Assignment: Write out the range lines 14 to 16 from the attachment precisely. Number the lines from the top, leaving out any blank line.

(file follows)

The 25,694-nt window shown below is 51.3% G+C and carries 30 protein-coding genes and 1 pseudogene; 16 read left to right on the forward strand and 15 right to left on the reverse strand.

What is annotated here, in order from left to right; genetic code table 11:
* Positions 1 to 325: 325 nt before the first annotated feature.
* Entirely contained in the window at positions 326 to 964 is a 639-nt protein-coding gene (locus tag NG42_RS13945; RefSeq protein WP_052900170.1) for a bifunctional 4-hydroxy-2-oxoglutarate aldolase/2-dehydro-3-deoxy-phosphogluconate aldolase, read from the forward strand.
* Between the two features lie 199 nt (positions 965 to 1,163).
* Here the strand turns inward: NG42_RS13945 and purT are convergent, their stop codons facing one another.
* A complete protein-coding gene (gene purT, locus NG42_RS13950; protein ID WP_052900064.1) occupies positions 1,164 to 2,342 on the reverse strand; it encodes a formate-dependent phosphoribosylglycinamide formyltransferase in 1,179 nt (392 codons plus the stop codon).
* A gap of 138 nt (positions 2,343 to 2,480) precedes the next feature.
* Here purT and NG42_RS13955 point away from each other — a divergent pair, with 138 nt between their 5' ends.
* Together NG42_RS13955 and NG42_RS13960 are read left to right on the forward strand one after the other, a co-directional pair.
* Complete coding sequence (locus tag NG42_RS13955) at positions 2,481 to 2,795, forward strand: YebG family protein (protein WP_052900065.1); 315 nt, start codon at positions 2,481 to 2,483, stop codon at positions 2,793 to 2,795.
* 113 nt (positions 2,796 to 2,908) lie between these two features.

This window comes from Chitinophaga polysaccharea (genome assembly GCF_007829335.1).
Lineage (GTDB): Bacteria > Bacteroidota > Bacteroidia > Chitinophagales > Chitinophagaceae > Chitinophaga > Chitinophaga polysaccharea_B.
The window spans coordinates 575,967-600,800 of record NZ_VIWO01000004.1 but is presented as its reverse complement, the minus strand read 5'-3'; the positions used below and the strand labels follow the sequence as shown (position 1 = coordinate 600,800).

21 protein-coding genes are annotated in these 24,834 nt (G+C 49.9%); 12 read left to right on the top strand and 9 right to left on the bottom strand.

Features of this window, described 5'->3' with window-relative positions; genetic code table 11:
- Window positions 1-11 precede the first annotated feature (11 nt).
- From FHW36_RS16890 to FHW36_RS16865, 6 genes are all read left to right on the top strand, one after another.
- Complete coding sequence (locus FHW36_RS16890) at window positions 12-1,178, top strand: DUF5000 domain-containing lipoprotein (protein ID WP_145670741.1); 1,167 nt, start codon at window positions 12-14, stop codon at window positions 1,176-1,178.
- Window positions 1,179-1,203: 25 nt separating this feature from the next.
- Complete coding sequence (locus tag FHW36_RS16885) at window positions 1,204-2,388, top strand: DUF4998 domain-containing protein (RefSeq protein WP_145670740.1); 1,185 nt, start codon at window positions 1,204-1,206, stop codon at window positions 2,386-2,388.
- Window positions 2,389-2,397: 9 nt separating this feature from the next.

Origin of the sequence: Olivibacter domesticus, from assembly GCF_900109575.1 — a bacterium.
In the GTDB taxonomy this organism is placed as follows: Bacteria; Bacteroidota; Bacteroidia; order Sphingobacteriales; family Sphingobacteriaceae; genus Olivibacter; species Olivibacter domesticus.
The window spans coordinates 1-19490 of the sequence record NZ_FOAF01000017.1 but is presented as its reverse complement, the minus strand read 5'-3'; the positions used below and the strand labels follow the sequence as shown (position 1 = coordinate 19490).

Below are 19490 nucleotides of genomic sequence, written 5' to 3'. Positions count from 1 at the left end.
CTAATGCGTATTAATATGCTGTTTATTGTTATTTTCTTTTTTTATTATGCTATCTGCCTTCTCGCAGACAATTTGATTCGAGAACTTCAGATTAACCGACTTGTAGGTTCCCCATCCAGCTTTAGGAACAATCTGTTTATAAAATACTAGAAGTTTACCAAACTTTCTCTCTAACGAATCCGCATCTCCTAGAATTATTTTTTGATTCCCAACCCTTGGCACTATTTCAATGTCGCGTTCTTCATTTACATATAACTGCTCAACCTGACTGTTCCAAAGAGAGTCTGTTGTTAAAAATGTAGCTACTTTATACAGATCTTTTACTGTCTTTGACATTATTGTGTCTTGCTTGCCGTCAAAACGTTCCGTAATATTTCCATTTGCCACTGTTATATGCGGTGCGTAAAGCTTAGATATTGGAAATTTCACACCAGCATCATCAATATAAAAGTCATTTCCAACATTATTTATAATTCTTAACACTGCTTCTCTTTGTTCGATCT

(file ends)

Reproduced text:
Lineage (GTDB): Bacteria > Bacteroidota > Bacteroidia > Chitinophagales > Chitinophagaceae > Chitinophaga > Chitinophaga polysaccharea_B.
The window spans coordinates 575,967-600,800 of record NZ_VIWO01000004.1 but is presented as its reverse complement, the minus strand read 5'-3'; the positions used below and the strand labels follow the sequence as shown (position 1 = coordinate 600,800).

21 protein-coding genes are annotated in these 24,834 nt (G+C 49.9%); 12 read left to right on the top strand and 9 right to left on the bottom strand.